This past weekend was Yom Kippur. Considering I don’t have a great track record of keeping fasts (flashback to freshman year, when I went straight from Hillel services to the New England Dessert Showcase…), I didn’t even attempt this year. In fact, I pretty much did the complete opposite. Instead of laying in bed thinking about food for the majority of the day, I drove 2 hours north to VT on a touristy food adventure with two of the other interns #worstjewever (…Except maybe not? Stereotypically I was just doing what Jews do best?).
Being the OCD planner I am, I mapped out a plan so we could be as efficient as possible with our time. Though the drive was rainy, it was absolutely gorgeous driving there as the leaves are changing. There is nothing like fall foliage in New England.
Our first stop was brunch at King Arthur Flour’s bakery/store/cafe, which broke up our trip because it was an hour away. From the cafe area, I bought a ham and cheese croissant, cappuccino, and two flourless chocolate walnut cookies to go.
That’s right. I bought FLOUR-LESS chocolate cookies at King Arthur FLOUR. Oops.
We then walked around the store a bit. I obviously wanted to buy everything in site, but I resisted. The store has a full demo kitchen with employees making food nonstop for shoppers to enjoy; the garlic rosemary foccacia was delicious, fresh out of the oven. I ended up settling with a not-too-expensive purchase: a pumpkin cookie cutter (I figured with Pumpkinfest coming up soon, I’d probably want to make pumpkin-shaped cookies at some point) and a King Arthur Flour popover kit. I’ve never made popovers myself so I’m excited to try it soon.
From King Arthur, we continued north to Waterbury, the home of Ben and Jerry’s. As it was a rainy Saturday in a touristy area, it was packed. The tour wait was an hour, so we bought our tickets and wandered around a bit, paying a visit to the ‘Flavor Graveyard.’ This was such a creative touristy gimic I loved everything about this morbid ice cream personification.
We still had a half hour to kill and it was too crowded to just hang out and wait inside, so we got back in the car and drove a mile up the road to our next destination, the Cabot cheese annex store. We spent the next 20 minutes waiting in line to try about 20 different cheese cubes, and then had about 4 minutes to stuff our faces with tiny cubes before racing back to the car (literally, running in the rain) to get back to Ben and Jerry’s in time for our tour. Our timing was perfect and we began our tour of the ice cream factory.
Unfortunately, they don’t actually make ice cream on Saturdays, so after watching a 10ish minute video about the company’s history, we learned about the ice cream making process from our tour guide while overlooking the silent, motionless factory. After this educational part, we went into a tasting area (the best part obviously) for some Q&A and samples. Unfortunately, we didn’t get to choose the sample flavor (it changes every day so you get what you get), but it was strawberry cheesecake which I liked and is a flavor I would never actually buy myself at the store, so it was good to try something new and different (as in, not my usual B&J Half Baked froyo). I didn’t complain. There were leftover samples after everyone had gotten their’s, so I took one for the team and got a second sample cup #noshame.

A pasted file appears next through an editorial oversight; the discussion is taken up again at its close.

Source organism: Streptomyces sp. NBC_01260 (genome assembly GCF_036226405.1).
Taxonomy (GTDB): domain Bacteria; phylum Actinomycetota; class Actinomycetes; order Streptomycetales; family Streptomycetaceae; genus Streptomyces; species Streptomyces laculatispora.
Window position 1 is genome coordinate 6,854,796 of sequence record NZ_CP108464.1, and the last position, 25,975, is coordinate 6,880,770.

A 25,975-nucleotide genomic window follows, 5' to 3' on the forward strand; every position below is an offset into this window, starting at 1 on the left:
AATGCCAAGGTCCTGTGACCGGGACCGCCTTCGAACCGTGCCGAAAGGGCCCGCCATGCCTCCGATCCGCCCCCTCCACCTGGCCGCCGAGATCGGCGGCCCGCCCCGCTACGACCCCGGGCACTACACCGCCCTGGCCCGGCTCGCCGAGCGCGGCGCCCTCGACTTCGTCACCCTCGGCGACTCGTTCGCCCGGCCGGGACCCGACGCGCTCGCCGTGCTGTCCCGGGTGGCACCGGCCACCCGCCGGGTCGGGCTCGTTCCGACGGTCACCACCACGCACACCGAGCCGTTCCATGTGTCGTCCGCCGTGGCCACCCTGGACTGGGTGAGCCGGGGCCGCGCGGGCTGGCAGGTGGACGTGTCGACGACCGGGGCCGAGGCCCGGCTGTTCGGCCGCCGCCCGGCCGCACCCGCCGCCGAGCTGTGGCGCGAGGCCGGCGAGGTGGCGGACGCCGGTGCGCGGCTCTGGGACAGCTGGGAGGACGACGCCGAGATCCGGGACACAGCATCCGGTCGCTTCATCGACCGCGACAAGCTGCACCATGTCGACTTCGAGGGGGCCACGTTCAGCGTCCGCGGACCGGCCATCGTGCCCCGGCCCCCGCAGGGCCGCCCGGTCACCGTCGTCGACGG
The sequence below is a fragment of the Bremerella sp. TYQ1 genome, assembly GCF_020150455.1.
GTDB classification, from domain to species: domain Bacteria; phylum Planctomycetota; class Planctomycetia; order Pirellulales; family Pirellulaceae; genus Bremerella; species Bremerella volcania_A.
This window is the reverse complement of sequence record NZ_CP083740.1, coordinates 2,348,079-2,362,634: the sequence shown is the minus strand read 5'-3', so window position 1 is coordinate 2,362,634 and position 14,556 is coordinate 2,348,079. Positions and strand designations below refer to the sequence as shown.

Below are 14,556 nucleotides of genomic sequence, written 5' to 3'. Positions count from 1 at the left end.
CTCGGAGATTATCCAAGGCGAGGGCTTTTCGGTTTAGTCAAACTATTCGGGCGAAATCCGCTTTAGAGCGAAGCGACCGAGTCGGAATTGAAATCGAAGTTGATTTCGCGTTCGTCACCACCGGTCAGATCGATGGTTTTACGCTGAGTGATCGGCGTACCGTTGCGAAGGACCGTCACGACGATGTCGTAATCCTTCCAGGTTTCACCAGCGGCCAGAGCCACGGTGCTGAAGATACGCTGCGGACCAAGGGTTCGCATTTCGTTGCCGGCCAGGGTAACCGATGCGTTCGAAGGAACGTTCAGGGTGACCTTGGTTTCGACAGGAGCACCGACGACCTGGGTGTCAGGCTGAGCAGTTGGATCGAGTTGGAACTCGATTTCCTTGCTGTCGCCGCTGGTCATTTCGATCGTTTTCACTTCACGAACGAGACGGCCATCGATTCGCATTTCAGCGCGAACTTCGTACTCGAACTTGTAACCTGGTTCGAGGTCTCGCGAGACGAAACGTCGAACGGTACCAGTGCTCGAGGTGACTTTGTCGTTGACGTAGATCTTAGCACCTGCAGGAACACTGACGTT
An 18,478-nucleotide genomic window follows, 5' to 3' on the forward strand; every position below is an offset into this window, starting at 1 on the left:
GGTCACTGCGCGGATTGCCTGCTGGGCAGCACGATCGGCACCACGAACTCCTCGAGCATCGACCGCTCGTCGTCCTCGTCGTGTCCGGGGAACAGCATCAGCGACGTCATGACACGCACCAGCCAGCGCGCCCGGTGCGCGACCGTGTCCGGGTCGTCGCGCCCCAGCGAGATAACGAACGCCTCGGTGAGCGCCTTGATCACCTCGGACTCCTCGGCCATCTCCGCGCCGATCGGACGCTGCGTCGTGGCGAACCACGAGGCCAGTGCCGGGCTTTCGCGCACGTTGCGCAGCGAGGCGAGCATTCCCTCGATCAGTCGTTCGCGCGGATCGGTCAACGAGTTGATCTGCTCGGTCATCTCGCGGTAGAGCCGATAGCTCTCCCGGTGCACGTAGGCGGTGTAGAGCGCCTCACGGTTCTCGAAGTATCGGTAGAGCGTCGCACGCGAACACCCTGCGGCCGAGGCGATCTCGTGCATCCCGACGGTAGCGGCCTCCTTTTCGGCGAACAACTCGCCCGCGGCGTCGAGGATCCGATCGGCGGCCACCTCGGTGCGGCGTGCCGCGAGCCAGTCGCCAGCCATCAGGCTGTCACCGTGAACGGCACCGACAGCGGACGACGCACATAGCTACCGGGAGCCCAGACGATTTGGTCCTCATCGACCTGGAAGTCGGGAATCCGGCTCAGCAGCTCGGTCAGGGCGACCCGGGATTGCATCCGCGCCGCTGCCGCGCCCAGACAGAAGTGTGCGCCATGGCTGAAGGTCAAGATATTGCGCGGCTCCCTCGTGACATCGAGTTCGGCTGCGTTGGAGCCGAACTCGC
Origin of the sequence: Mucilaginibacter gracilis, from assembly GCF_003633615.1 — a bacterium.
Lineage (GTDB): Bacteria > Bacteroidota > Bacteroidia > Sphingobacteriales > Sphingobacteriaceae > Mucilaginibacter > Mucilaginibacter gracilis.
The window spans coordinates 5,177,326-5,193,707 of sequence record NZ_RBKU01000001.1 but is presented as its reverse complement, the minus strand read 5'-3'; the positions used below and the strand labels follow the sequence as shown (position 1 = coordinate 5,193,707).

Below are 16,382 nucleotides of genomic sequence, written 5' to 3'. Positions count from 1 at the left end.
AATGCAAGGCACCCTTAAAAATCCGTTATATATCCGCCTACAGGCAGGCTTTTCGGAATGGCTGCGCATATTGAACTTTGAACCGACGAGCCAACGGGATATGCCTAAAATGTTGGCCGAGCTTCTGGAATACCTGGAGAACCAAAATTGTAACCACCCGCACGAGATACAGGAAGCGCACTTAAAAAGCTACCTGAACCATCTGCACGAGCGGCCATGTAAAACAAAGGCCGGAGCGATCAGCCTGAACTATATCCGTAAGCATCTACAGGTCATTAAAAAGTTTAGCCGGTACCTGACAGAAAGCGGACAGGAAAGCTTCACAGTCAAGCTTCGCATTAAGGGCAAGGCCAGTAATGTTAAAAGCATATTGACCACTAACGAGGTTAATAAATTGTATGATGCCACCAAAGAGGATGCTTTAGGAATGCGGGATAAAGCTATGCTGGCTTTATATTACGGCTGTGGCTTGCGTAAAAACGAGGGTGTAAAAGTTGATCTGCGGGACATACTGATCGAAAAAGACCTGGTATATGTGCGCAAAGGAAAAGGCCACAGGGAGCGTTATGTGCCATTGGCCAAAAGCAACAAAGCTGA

We got back in the car and, once again, drove to Cabot because the first time was too rushed to thoroughly enjoy the store and actually shop around. I bought a block of cheese (one of the flavors I had tried from the sample area) because I couldn’t not. It was hard to just pick one. Of course, their cheese is sold at all the grocery stores around Keene, but I wanted to buy Cabot cheese actually from Cabot. The store also sells cheese ‘accessories,’ if you will, such as wine, beer, crackers, cheese plates, etc.
Next to Cabot is Lake Champlain Chocolates (they even share a parking lot). I hadn’t heard of this company before, but I am not one to turn down a chocolate shop. The chocolates were pricey so I limited myself to a tiny 2-truffle box and settled on a pumpkin-filled truffle and a white chocolate raspberry truffle. They lasted less than 24 hours and were delicious. If and when I see their chocolates in stores around here, I would definitely buy their products in the future.
Our next stop was Cold Hollow Cider Mill, yet another short mile down the road. Again, it was packed with the same tourists we had seen at Ben and Jerry’s and Cabot, but enjoyable nonetheless. We were definitely disappointed by the cider donuts; we had been very much looking forward to them (you can smell the delicious cinnamon-sugar fried goodness from the parking lot) and they just weren’t as good as it smelled (the cider donuts from Alyson’s 3 weeks ago were way better). I did, however, enjoy a free sample of cider, watched the cider being pressed, and bought a half gallon of cider to take home with me. And, bonus–it’s pasteurized!
Our last stop was the Green Mountain Coffee Visitor Center. The building looks like an old train station that was converted into a coffee shop–very cool. We walked around a bit, listened to a short tour video (that we definitely didn’t pay for…whoops), got some samples, and headed back to the car for our 2 hour drive back to Keene.
No shame–I would be lying if I said I wasn’t hungry by the time I got home…